"Crash," 2004, 75 percent fresh
This Oscar-winner for Best Picture isn't even the best film called "Crash" — that honor goes to David Cronenberg's 1996 thriller. This, however, reeks of simplistic moralizing, is lousy with hackneyed dialogue and filled ludicrously contrived melodrama that only pours out of writers and director who think they understand racism but really, really don't. For pete's sake, this is a movie with lines like this: "Mom, I can't talk to you right now, okay? I'm having sex with a white woman." Really. The fact that it was directed by a tone-deaf white guy, Paul Haggis, and co-written by both him and another tone-deaf white guy, Bobby Moresco, is hardly surprising. What is a bit of a shocker is that it managed to rob a genuinely great and revolutionary film, "Brokeback Mountain," of the Academy Award. This turkey should be sitting somewhere around 33 percent, and that's only because of the cinematography and editing.

"The Amazing Spider-Man," 2012, 72 percent fresh
While the second "Amazing Spider-Man" film was rightfully panned as over-cluttered and derivative, the first one was inexplicably praised despite possessing those same flaws. It's a mindless remake of the 2002 "Spider-Man" with Gwen Stacy replacing Mary-Jane Watson and The Lizard replacing The Green Goblin. Looks like it got just enough tolerable reviews to put it into "fresh territory."

"Society," 1989, 50 percent rotten
Thematically reminiscent of John Carpenter's "They Live," which was released just one year earlier, this should-be horror classic manages to deliver old-fashioned scares and gross-out humor alongside some searingly incisive and relevant social satire. This is a movie that needs to be rediscovered as a cult classic.

"Shock Treatment," 1981, 50 percent rotten
This little-known sequel to "The Rocky Horror Picture Show" is directed by the original film's co-writer Richard O'Brien and possesses all of that movie's madcap inventiveness and charm. It is also a surprisingly prophetic look at how television and commercialism will destroy American life, from our marriages to our essential humanity. And, as you would expect from a good "Rocky Horror" sequel, the songs are catchy as hell!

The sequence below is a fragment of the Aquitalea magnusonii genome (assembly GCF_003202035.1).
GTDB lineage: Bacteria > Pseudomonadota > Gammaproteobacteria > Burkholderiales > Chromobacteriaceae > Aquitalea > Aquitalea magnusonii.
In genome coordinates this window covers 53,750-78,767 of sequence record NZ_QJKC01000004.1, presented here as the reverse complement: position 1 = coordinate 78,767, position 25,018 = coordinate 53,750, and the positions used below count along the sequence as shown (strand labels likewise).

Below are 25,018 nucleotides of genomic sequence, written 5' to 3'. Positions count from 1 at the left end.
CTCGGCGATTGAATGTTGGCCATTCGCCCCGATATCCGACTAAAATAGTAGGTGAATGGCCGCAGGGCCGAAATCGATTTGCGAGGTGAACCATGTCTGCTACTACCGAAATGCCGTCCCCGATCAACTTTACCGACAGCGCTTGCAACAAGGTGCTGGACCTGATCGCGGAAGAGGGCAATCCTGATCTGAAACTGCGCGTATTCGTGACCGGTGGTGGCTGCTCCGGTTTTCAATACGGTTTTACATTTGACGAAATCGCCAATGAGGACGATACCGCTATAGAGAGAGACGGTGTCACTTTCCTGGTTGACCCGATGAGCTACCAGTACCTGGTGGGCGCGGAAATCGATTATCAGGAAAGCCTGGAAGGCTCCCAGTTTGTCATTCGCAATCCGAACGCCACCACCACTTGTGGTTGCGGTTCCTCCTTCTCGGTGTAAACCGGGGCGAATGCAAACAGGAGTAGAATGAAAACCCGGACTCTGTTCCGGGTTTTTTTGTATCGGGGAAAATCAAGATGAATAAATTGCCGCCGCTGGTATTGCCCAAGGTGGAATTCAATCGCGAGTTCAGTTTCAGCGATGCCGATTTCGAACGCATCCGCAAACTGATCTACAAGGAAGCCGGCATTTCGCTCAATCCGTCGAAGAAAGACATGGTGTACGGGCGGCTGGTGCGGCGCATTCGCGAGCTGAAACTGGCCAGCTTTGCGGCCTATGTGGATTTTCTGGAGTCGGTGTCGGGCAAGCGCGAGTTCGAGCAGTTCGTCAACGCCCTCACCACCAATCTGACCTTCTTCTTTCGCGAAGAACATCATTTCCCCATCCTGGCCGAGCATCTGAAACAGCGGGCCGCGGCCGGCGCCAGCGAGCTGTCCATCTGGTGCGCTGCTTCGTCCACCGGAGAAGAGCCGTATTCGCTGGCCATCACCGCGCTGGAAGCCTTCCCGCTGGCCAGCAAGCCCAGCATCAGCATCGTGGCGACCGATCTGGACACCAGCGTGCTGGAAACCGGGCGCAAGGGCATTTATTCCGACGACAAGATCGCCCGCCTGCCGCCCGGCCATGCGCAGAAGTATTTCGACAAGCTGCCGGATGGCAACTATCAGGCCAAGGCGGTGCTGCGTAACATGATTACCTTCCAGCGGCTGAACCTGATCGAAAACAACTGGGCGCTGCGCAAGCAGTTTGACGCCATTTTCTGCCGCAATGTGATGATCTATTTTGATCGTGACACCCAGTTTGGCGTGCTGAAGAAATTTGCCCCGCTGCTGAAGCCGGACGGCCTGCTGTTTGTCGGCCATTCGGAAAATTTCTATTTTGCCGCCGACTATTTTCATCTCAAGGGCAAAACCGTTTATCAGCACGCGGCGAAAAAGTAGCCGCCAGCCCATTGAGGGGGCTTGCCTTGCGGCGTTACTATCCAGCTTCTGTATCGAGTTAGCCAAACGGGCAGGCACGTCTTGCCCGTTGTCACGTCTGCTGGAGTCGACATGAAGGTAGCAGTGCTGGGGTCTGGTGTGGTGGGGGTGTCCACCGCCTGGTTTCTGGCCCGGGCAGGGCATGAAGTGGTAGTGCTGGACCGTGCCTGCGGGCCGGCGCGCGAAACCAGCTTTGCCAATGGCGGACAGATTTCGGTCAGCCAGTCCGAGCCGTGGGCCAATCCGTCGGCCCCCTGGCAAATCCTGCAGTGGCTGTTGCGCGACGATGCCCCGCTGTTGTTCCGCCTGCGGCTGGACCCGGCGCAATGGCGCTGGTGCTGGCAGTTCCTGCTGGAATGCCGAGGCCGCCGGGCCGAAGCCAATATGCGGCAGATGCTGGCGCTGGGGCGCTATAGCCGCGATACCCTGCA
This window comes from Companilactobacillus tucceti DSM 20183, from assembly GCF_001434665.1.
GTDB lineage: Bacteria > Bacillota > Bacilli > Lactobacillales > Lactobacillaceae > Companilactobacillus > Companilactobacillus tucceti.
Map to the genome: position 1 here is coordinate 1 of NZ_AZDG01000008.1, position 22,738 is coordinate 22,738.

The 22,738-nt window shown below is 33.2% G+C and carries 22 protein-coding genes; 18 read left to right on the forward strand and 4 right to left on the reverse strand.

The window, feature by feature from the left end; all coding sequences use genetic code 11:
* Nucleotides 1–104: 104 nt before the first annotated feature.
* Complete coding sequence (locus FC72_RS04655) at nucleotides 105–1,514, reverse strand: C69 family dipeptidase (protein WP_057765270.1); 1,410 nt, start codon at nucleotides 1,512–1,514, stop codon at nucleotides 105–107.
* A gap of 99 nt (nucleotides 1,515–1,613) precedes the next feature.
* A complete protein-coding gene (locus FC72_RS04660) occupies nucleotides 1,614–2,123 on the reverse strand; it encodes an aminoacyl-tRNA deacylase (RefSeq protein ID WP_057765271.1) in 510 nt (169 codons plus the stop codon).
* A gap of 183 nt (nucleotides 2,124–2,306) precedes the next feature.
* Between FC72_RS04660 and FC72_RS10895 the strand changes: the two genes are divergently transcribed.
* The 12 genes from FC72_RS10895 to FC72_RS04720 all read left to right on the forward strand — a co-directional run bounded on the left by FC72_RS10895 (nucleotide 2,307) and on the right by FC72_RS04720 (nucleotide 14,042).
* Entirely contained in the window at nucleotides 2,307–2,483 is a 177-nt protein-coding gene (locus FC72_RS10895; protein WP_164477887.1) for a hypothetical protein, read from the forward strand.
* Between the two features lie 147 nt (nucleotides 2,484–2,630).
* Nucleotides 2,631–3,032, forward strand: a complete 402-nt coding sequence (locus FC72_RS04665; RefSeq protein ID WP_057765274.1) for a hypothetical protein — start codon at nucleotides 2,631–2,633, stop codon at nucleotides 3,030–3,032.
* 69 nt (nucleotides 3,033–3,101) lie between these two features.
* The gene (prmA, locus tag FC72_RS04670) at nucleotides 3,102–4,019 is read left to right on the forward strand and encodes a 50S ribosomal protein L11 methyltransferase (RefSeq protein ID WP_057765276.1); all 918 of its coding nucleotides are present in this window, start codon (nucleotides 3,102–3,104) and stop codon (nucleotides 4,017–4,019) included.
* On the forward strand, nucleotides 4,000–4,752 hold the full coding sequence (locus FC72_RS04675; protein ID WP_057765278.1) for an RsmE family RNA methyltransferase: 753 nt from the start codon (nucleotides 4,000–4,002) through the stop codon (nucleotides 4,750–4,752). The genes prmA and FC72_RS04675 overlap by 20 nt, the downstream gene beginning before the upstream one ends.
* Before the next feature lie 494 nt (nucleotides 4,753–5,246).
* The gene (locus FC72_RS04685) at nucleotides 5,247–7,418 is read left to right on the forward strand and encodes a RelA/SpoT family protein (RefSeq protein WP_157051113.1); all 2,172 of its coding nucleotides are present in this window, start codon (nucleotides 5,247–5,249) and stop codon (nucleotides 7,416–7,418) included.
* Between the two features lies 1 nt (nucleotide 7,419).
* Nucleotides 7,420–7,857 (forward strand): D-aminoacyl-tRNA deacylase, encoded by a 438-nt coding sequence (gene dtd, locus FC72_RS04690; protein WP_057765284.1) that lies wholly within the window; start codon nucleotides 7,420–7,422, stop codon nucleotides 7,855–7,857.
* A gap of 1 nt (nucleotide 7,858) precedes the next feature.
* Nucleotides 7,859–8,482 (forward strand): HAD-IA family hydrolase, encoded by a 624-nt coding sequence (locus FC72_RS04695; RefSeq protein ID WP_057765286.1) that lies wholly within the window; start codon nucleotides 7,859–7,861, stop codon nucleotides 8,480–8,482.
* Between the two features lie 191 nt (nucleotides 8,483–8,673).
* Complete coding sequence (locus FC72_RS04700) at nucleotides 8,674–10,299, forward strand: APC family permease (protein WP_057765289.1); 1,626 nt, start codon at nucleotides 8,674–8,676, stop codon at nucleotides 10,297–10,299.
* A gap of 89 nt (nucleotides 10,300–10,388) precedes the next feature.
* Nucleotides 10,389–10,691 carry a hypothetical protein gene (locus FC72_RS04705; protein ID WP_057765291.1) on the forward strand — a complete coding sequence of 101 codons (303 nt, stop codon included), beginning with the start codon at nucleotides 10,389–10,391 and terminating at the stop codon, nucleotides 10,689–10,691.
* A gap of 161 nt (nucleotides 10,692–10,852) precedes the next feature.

"The Truman Show," 1998, 94 percent fresh
The premise of this film is ingenious, but that's all it really is — a great premise. The execution, on the other hand, is pretty subpar (it may be esteemed director Peter Weir's worst outing). The keepers of the fake town that contains unknowing captive Truman Burbank make a ton of dumb decisions, while Jim Carrey himself mugs and overacts so much as Truman that it takes the viewer out of the scenario. This movie is more memorable than actually good.

"The Girl on the Train," 2016, 43 percent rotten
Critics seem to have found this movie dull and uninspired. This was a classic case of panning the good because it didn't rise to the occasion of being great. "The Girl on the Train" may contain a premise that Alfred Hitchcock or a similar director would have done better, but that doesn't stop it from being a perfectly enjoyable suspense film of its own.

"Sing," 2016, 73 percent fresh
It's easy to imagine how the corporate executives behind "Sing" thought up the movie's premise. "Hey, do you know how the 'Alvin and the Chipmunks' and 'Glee' franchises made a lot of money by covering pop songs? Well, let's do that but with cute talking animals!" It's a shame they didn't come up with interesting characters, a decent plot or good jokes as well. Just a guess, but that 73 percent may come from critics saying, "sure, take the kids," and not really caring whether any adults would be able to digest it.

"The Mummy," 1999, 57 percent rotten
If there is one good thing about the bland train wreck known as the 2017 "The Mummy," it's that it allows critics to better appreciate the underrated virtues of the 1999 film. This was a campy and fun adventure flick, with Brendan Fraser and Rachel Weisz lending unexpected heft to the leading roles. Unlike the new version of "The Mummy," this one also holds up to repeated viewings.


"Waking Life," 2001, 80 percent fresh